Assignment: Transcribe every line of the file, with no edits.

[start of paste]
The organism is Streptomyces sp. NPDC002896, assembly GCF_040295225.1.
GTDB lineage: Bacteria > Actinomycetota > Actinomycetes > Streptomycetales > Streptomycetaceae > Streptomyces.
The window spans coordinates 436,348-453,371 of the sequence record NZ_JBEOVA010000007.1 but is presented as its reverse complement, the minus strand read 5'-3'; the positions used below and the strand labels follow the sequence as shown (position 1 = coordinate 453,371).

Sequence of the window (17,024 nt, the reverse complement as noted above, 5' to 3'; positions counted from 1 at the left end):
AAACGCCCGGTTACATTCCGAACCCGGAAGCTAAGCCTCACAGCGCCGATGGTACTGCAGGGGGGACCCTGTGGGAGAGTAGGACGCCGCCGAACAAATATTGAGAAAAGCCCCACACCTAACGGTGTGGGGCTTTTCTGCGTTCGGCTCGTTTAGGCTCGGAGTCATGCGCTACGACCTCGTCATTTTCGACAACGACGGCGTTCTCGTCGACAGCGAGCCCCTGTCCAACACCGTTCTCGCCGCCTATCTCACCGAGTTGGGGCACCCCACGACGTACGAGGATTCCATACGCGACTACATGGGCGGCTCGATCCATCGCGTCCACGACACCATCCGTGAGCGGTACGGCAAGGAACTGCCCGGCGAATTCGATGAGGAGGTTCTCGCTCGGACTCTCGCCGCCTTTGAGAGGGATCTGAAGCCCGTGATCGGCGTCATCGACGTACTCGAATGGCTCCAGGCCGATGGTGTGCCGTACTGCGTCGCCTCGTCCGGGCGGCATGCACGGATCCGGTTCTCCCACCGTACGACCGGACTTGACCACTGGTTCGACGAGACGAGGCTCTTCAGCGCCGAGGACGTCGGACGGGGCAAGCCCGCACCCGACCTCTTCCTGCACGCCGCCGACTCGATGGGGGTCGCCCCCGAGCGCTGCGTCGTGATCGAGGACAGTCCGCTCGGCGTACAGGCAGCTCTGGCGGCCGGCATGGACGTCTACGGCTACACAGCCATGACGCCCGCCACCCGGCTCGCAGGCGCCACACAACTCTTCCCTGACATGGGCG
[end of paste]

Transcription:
The organism is Streptomyces sp. NPDC002896, assembly GCF_040295225.1.
GTDB lineage: Bacteria > Actinomycetota > Actinomycetes > Streptomycetales > Streptomycetaceae > Streptomyces.
The window spans coordinates 436,348-453,371 of the sequence record NZ_JBEOVA010000007.1 but is presented as its reverse complement, the minus strand read 5'-3'; the positions used below and the strand labels follow the sequence as shown (position 1 = coordinate 453,371).

Sequence of the window (17,024 nt, the reverse complement as noted above, 5' to 3'; positions counted from 1 at the left end):
AAACGCCCGGTTACATTCCGAACCCGGAAGCTAAGCCTCACAGCGCCGATGGTACTGCAGGGGGGACCCTGTGGGAGAGTAGGACGCCGCCGAACAAATATTGAGAAAAGCCCCACACCTAACGGTGTGGGGCTTTTCTGCGTTCGGCTCGTTTAGGCTCGGAGTCATGCGCTACGACCTCGTCATTTTCGACAACGACGGCGTTCTCGTCGACAGCGAGCCCCTGTCCAACACCGTTCTCGCCGCCTATCTCACCGAGTTGGGGCACCCCACGACGTACGAGGATTCCATACGCGACTACATGGGCGGCTCGATCCATCGCGTCCACGACACCATCCGTGAGCGGTACGGCAAGGAACTGCCCGGCGAATTCGATGAGGAGGTTCTCGCTCGGACTCTCGCCGCCTTTGAGAGGGATCTGAAGCCCGTGATCGGCGTCATCGACGTACTCGAATGGCTCCAGGCCGATGGTGTGCCGTACTGCGTCGCCTCGTCCGGGCGGCATGCACGGATCCGGTTCTCCCACCGTACGACCGGACTTGACCACTGGTTCGACGAGACGAGGCTCTTCAGCGCCGAGGACGTCGGACGGGGCAAGCCCGCACCCGACCTCTTCCTGCACGCCGCCGACTCGATGGGGGTCGCCCCCGAGCGCTGCGTCGTGATCGAGGACAGTCCGCTCGGCGTACAGGCAGCTCTGGCGGCCGGCATGGACGTCTACGGCTACACAGCCATGACGCCCGCCACCCGGCTCGCAGGCGCCACACAACTCTTCCCTGACATGGGCG